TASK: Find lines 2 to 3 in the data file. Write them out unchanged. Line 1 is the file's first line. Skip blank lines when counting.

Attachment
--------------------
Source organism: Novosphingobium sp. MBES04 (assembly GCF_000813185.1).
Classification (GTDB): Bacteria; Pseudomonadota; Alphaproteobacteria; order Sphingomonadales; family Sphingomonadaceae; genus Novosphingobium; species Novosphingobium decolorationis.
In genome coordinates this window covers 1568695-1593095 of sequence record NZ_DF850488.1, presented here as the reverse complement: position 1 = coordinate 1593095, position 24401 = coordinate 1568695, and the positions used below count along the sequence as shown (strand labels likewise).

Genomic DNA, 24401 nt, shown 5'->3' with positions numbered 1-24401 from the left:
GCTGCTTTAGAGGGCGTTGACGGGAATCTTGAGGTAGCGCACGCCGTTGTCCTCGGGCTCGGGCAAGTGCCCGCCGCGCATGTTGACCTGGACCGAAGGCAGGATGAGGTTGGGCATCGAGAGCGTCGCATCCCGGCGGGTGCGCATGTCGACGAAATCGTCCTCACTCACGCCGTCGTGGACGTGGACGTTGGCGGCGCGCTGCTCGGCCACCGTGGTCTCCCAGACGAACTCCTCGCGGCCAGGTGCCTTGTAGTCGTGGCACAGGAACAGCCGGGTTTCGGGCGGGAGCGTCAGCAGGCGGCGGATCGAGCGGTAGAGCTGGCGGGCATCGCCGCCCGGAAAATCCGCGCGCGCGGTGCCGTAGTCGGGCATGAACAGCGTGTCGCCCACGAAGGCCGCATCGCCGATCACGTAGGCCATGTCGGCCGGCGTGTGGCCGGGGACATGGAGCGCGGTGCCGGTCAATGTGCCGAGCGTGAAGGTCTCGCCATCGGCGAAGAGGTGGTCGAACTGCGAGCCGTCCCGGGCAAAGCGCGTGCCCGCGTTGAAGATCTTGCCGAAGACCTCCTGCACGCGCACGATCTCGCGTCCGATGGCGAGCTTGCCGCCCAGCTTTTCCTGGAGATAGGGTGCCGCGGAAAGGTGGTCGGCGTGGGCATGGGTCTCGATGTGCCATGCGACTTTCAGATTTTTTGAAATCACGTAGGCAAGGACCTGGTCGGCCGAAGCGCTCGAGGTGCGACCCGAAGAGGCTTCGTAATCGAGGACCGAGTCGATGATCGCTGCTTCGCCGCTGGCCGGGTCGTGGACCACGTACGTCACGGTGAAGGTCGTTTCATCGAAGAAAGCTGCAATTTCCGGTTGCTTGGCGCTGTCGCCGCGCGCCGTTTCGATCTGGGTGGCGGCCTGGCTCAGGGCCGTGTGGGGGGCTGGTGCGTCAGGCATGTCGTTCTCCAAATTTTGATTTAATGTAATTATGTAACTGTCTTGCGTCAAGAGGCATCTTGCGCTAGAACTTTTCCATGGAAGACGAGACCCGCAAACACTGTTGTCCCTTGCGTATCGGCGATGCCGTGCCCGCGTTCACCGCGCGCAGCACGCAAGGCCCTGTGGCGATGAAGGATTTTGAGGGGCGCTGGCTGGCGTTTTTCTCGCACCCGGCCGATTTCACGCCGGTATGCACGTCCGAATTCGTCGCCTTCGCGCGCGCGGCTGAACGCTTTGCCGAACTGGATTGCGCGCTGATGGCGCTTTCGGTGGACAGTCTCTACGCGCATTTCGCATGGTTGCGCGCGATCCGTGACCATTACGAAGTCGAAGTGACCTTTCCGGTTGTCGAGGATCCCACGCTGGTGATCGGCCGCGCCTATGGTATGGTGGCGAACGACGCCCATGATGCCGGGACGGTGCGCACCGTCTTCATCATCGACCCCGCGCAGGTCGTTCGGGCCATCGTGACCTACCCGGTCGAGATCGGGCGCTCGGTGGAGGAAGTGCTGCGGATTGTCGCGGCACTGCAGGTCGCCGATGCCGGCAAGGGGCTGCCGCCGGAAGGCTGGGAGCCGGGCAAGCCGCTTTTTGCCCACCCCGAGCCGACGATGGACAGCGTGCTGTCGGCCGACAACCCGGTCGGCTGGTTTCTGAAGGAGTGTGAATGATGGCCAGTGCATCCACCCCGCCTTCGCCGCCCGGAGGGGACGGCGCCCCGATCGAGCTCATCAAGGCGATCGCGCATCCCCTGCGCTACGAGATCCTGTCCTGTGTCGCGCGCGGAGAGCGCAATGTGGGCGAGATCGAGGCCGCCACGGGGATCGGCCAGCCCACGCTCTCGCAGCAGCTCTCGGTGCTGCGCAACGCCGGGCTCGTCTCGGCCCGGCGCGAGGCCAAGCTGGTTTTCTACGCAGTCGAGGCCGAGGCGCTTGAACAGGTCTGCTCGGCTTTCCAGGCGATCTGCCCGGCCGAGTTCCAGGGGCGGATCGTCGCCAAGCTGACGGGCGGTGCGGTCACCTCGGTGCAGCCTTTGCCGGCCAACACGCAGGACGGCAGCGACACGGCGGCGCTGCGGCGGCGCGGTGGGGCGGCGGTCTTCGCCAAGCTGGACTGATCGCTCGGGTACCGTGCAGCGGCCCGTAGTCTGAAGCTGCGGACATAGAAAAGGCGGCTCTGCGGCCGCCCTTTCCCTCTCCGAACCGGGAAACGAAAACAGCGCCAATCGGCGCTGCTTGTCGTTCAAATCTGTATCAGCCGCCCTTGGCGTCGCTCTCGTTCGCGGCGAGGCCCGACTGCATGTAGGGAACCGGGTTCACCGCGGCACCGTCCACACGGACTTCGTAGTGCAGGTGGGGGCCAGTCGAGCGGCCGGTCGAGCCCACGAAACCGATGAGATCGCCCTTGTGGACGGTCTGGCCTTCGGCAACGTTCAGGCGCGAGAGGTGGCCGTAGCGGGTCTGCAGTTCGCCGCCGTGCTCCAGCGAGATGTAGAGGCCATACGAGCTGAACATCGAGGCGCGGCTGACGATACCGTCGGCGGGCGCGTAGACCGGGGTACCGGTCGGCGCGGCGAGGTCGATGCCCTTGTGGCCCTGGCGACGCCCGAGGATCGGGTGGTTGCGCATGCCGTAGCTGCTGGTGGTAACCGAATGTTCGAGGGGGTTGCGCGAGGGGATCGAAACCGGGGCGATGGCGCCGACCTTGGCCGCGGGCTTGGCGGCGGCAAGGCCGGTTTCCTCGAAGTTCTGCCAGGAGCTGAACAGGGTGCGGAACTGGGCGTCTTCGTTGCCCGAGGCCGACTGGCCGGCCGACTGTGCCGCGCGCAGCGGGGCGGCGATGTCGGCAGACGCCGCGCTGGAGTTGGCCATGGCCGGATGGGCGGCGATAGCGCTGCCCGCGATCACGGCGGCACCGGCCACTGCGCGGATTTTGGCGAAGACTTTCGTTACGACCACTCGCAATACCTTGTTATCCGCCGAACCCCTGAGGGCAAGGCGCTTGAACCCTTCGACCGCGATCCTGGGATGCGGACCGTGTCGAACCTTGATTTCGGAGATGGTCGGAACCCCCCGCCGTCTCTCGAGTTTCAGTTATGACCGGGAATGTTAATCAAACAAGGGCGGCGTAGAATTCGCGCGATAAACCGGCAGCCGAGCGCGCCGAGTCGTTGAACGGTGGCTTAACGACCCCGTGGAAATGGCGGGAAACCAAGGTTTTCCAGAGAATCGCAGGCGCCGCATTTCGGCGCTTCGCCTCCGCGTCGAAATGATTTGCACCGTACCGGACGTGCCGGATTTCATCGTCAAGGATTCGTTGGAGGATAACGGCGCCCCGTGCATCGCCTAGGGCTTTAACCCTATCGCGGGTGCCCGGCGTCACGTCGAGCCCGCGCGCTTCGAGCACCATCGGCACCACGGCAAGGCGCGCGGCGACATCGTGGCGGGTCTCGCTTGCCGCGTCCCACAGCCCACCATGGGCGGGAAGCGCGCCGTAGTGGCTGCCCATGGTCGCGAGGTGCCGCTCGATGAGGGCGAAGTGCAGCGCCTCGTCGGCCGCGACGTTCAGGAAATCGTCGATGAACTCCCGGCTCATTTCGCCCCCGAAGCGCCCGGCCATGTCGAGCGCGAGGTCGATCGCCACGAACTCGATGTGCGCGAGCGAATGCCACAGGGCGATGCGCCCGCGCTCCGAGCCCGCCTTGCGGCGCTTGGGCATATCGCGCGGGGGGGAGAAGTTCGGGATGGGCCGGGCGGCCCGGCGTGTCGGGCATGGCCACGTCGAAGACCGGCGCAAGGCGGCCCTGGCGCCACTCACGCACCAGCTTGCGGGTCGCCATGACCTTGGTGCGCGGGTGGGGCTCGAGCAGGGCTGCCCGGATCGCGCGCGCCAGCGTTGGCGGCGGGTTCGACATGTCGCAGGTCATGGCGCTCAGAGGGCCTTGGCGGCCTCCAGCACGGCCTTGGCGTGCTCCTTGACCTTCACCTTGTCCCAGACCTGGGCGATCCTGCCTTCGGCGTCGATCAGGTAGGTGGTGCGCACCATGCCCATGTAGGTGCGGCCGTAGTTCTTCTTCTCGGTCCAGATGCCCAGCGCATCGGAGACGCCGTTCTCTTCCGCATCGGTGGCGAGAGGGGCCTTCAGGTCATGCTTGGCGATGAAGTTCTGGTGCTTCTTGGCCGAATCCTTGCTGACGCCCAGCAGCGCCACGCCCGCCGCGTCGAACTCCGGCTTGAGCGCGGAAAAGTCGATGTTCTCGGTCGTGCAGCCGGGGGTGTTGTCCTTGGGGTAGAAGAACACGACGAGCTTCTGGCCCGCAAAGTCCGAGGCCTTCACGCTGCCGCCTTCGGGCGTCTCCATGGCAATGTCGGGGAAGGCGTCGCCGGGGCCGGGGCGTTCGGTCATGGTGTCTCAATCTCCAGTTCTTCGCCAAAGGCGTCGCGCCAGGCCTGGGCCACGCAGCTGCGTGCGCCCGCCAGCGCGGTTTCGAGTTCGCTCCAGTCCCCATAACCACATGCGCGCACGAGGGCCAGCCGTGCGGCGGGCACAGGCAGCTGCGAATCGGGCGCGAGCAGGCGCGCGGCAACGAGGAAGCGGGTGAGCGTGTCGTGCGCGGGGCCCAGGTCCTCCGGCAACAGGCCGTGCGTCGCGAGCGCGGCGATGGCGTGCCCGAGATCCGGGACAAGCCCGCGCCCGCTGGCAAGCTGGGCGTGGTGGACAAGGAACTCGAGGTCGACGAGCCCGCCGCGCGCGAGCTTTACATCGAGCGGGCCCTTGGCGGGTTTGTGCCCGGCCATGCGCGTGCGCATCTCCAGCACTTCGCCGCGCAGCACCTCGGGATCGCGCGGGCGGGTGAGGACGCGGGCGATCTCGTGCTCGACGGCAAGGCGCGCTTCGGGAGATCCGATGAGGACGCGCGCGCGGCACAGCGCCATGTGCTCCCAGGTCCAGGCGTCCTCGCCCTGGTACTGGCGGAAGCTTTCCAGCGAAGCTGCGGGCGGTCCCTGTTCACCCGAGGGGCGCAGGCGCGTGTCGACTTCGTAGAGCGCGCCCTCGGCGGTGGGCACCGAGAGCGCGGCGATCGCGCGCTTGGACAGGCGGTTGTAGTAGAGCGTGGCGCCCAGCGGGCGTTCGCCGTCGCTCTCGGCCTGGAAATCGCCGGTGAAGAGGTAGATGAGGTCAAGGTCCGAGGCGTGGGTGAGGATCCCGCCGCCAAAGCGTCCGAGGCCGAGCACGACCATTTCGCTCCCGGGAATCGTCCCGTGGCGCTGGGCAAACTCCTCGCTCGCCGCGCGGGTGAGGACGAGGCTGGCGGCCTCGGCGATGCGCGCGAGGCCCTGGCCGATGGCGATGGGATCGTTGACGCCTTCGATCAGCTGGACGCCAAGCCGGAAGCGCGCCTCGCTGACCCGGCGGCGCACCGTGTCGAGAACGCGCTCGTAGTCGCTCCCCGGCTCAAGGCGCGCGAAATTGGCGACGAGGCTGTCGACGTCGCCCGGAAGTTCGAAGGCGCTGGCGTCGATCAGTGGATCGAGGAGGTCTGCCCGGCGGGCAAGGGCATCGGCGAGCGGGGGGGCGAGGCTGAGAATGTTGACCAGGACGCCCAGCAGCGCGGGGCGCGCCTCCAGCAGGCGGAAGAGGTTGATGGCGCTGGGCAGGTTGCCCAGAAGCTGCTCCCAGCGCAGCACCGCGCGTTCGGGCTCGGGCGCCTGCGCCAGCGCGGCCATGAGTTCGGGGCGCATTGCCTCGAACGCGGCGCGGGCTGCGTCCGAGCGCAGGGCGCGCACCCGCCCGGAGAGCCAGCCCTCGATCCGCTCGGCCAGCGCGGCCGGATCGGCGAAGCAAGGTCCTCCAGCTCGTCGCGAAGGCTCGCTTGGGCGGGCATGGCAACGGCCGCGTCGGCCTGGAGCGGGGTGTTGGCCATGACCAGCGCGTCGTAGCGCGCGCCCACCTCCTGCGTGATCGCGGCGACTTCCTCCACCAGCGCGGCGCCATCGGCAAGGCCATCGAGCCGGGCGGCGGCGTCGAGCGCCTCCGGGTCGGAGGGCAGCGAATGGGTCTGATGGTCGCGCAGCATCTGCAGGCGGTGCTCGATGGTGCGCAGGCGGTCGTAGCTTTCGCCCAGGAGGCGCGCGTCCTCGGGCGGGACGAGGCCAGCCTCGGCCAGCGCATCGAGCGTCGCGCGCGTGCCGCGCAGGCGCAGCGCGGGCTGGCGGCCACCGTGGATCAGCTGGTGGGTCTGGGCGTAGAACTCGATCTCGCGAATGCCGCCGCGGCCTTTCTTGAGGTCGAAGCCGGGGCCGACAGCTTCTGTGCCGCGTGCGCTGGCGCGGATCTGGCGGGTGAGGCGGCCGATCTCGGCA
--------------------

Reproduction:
Classification (GTDB): Bacteria; Pseudomonadota; Alphaproteobacteria; order Sphingomonadales; family Sphingomonadaceae; genus Novosphingobium; species Novosphingobium decolorationis.
In genome coordinates this window covers 1568695-1593095 of sequence record NZ_DF850488.1, presented here as the reverse complement: position 1 = coordinate 1593095, position 24401 = coordinate 1568695, and the positions used below count along the sequence as shown (strand labels likewise).